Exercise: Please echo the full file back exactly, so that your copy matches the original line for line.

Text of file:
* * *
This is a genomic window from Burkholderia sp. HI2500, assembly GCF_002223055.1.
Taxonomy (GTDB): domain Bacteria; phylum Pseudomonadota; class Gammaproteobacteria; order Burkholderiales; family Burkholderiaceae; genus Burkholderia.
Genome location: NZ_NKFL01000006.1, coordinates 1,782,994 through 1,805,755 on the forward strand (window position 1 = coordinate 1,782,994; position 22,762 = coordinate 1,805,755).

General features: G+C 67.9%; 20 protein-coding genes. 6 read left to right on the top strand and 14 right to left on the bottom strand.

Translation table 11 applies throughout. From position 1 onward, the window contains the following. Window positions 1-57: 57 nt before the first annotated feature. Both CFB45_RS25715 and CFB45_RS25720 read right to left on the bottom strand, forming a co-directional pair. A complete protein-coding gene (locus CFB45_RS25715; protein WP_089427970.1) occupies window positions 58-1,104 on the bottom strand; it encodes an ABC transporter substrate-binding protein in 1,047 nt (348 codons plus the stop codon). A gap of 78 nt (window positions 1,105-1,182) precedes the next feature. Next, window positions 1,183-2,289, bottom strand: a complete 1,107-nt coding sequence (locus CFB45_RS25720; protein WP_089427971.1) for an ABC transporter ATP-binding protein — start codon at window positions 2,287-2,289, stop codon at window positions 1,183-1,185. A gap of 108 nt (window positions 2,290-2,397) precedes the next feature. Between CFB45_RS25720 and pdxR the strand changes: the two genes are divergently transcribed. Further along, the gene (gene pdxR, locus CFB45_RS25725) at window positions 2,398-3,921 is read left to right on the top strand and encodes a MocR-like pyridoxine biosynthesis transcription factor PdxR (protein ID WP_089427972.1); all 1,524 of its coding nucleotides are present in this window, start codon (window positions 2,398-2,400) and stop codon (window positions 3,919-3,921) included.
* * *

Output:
This is a genomic window from Burkholderia sp. HI2500, assembly GCF_002223055.1.
Taxonomy (GTDB): domain Bacteria; phylum Pseudomonadota; class Gammaproteobacteria; order Burkholderiales; family Burkholderiaceae; genus Burkholderia.
Genome location: NZ_NKFL01000006.1, coordinates 1,782,994 through 1,805,755 on the forward strand (window position 1 = coordinate 1,782,994; position 22,762 = coordinate 1,805,755).

General features: G+C 67.9%; 20 protein-coding genes. 6 read left to right on the top strand and 14 right to left on the bottom strand.

Translation table 11 applies throughout. From position 1 onward, the window contains the following. Window positions 1-57: 57 nt before the first annotated feature. Both CFB45_RS25715 and CFB45_RS25720 read right to left on the bottom strand, forming a co-directional pair. A complete protein-coding gene (locus CFB45_RS25715; protein WP_089427970.1) occupies window positions 58-1,104 on the bottom strand; it encodes an ABC transporter substrate-binding protein in 1,047 nt (348 codons plus the stop codon). A gap of 78 nt (window positions 1,105-1,182) precedes the next feature. Next, window positions 1,183-2,289, bottom strand: a complete 1,107-nt coding sequence (locus CFB45_RS25720; protein WP_089427971.1) for an ABC transporter ATP-binding protein — start codon at window positions 2,287-2,289, stop codon at window positions 1,183-1,185. A gap of 108 nt (window positions 2,290-2,397) precedes the next feature. Between CFB45_RS25720 and pdxR the strand changes: the two genes are divergently transcribed. Further along, the gene (gene pdxR, locus CFB45_RS25725) at window positions 2,398-3,921 is read left to right on the top strand and encodes a MocR-like pyridoxine biosynthesis transcription factor PdxR (protein ID WP_089427972.1); all 1,524 of its coding nucleotides are present in this window, start codon (window positions 2,398-2,400) and stop codon (window positions 3,919-3,921) included.